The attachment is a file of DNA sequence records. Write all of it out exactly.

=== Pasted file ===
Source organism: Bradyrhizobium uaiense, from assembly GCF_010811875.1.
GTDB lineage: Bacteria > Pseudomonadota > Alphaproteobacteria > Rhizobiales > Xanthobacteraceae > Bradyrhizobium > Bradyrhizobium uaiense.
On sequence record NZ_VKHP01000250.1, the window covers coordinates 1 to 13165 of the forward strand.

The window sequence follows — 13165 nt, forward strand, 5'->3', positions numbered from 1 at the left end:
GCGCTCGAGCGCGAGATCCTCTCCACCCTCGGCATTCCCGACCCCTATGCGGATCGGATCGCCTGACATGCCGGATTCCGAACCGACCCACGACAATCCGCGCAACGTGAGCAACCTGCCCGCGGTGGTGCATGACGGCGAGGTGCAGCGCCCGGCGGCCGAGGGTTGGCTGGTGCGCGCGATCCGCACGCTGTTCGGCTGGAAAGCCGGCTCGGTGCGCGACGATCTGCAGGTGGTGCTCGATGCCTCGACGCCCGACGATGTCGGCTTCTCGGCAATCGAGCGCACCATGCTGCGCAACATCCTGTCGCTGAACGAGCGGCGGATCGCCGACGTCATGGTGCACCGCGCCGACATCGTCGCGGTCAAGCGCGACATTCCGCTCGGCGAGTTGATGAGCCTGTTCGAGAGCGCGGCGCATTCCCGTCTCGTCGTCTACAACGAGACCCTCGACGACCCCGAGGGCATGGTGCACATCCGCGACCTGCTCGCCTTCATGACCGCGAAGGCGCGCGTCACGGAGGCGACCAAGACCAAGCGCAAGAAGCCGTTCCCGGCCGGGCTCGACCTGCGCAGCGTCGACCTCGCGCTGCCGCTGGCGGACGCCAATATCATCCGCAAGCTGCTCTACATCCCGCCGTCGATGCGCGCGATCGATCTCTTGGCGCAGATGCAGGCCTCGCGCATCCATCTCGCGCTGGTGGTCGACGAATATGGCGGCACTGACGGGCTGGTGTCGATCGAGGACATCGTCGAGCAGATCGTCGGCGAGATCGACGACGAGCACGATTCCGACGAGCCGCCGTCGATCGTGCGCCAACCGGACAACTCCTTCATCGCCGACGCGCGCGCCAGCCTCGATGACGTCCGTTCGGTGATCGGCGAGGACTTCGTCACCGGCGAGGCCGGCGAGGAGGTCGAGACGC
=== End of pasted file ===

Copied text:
Source organism: Bradyrhizobium uaiense, from assembly GCF_010811875.1.
GTDB lineage: Bacteria > Pseudomonadota > Alphaproteobacteria > Rhizobiales > Xanthobacteraceae > Bradyrhizobium > Bradyrhizobium uaiense.
On sequence record NZ_VKHP01000250.1, the window covers coordinates 1 to 13165 of the forward strand.

The window sequence follows — 13165 nt, forward strand, 5'->3', positions numbered from 1 at the left end:
GCGCTCGAGCGCGAGATCCTCTCCACCCTCGGCATTCCCGACCCCTATGCGGATCGGATCGCCTGACATGCCGGATTCCGAACCGACCCACGACAATCCGCGCAACGTGAGCAACCTGCCCGCGGTGGTGCATGACGGCGAGGTGCAGCGCCCGGCGGCCGAGGGTTGGCTGGTGCGCGCGATCCGCACGCTGTTCGGCTGGAAAGCCGGCTCGGTGCGCGACGATCTGCAGGTGGTGCTCGATGCCTCGACGCCCGACGATGTCGGCTTCTCGGCAATCGAGCGCACCATGCTGCGCAACATCCTGTCGCTGAACGAGCGGCGGATCGCCGACGTCATGGTGCACCGCGCCGACATCGTCGCGGTCAAGCGCGACATTCCGCTCGGCGAGTTGATGAGCCTGTTCGAGAGCGCGGCGCATTCCCGTCTCGTCGTCTACAACGAGACCCTCGACGACCCCGAGGGCATGGTGCACATCCGCGACCTGCTCGCCTTCATGACCGCGAAGGCGCGCGTCACGGAGGCGACCAAGACCAAGCGCAAGAAGCCGTTCCCGGCCGGGCTCGACCTGCGCAGCGTCGACCTCGCGCTGCCGCTGGCGGACGCCAATATCATCCGCAAGCTGCTCTACATCCCGCCGTCGATGCGCGCGATCGATCTCTTGGCGCAGATGCAGGCCTCGCGCATCCATCTCGCGCTGGTGGTCGACGAATATGGCGGCACTGACGGGCTGGTGTCGATCGAGGACATCGTCGAGCAGATCGTCGGCGAGATCGACGACGAGCACGATTCCGACGAGCCGCCGTCGATCGTGCGCCAACCGGACAACTCCTTCATCGCCGACGCGCGCGCCAGCCTCGATGACGTCCGTTCGGTGATCGGCGAGGACTTCGTCACCGGCGAGGCCGGCGAGGAGGTCGAGACGC